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WARNING GRAPHIC IMAGES: Man's DIY penis enlargement horror: 'I injected hot Vaseline'

A MAN who was self-conscious about the size of his penis was left unable to have sex after he took matters into his own hands.

Daily Star

By Laura Mitchell / Published 1st June 2015

n a bid to boost his manhood, Szilveszter injected his penis with hot Vaseline.

But the dad-of-two was left writhing in pain after his manhood started bleeding a few months later.

"I was talking to my friend about wanting to lose weight so my penis would look bigger when he replied, 'You don’t need to lose weight – I can help you,’” he explained on the last series of TLC show Extreme Beauty Disasters.

Szilveszter’s friend convinced him that it was a good idea to inject Vaseline into his penis – in a bid to make it look bigger.

“My friend injected my penis with Vaseline. Afterwards I was happy as it looked bigger," said Szilveszter.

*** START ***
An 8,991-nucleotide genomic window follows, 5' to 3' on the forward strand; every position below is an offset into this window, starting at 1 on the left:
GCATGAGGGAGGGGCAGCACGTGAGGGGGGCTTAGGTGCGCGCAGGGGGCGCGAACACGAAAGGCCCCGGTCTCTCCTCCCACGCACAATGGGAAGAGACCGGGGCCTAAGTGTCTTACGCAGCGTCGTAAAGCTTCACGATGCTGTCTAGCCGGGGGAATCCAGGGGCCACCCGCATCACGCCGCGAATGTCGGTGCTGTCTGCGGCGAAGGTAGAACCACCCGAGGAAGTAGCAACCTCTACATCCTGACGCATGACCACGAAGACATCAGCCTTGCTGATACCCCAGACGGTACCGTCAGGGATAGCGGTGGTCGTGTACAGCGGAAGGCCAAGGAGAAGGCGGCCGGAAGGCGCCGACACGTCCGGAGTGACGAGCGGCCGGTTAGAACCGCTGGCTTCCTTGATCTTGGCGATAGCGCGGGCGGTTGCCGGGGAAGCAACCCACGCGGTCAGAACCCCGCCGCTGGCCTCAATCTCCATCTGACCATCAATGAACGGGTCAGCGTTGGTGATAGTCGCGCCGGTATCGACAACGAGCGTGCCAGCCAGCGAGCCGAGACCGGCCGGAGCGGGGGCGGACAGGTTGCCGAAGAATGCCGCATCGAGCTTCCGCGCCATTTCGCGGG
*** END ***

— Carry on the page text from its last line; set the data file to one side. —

But just a few months later, the DIY penis enlargement backfired when he began experiencing problems down below.

“It was painful and bleeding. I went to my GP, but he said he couldn’t help me," said Szilveszter.

"It hurt so much I had to stop having sex with my wife. It was the worst mistake of my life."

Szilveszter turned to Extreme Beauty Disasters resident plastic surgeon Dr Vik Vijh who said there was hope he could be cured – but it wouldn't be easy.

Dr Vijh explained: “Your body has formed scar tissue around the Vaseline because it's a foreign body, your body is trying to ward it off and it gives you these painful lumps, it will soon start to ulcer through the skin.

“The other problem is the foreskin is swelling and splitting – the foreskin is 15 times more swollen than should be.”

The cosmetic surgeon had to peel his penis like a banana to remove the scar tissue underneath.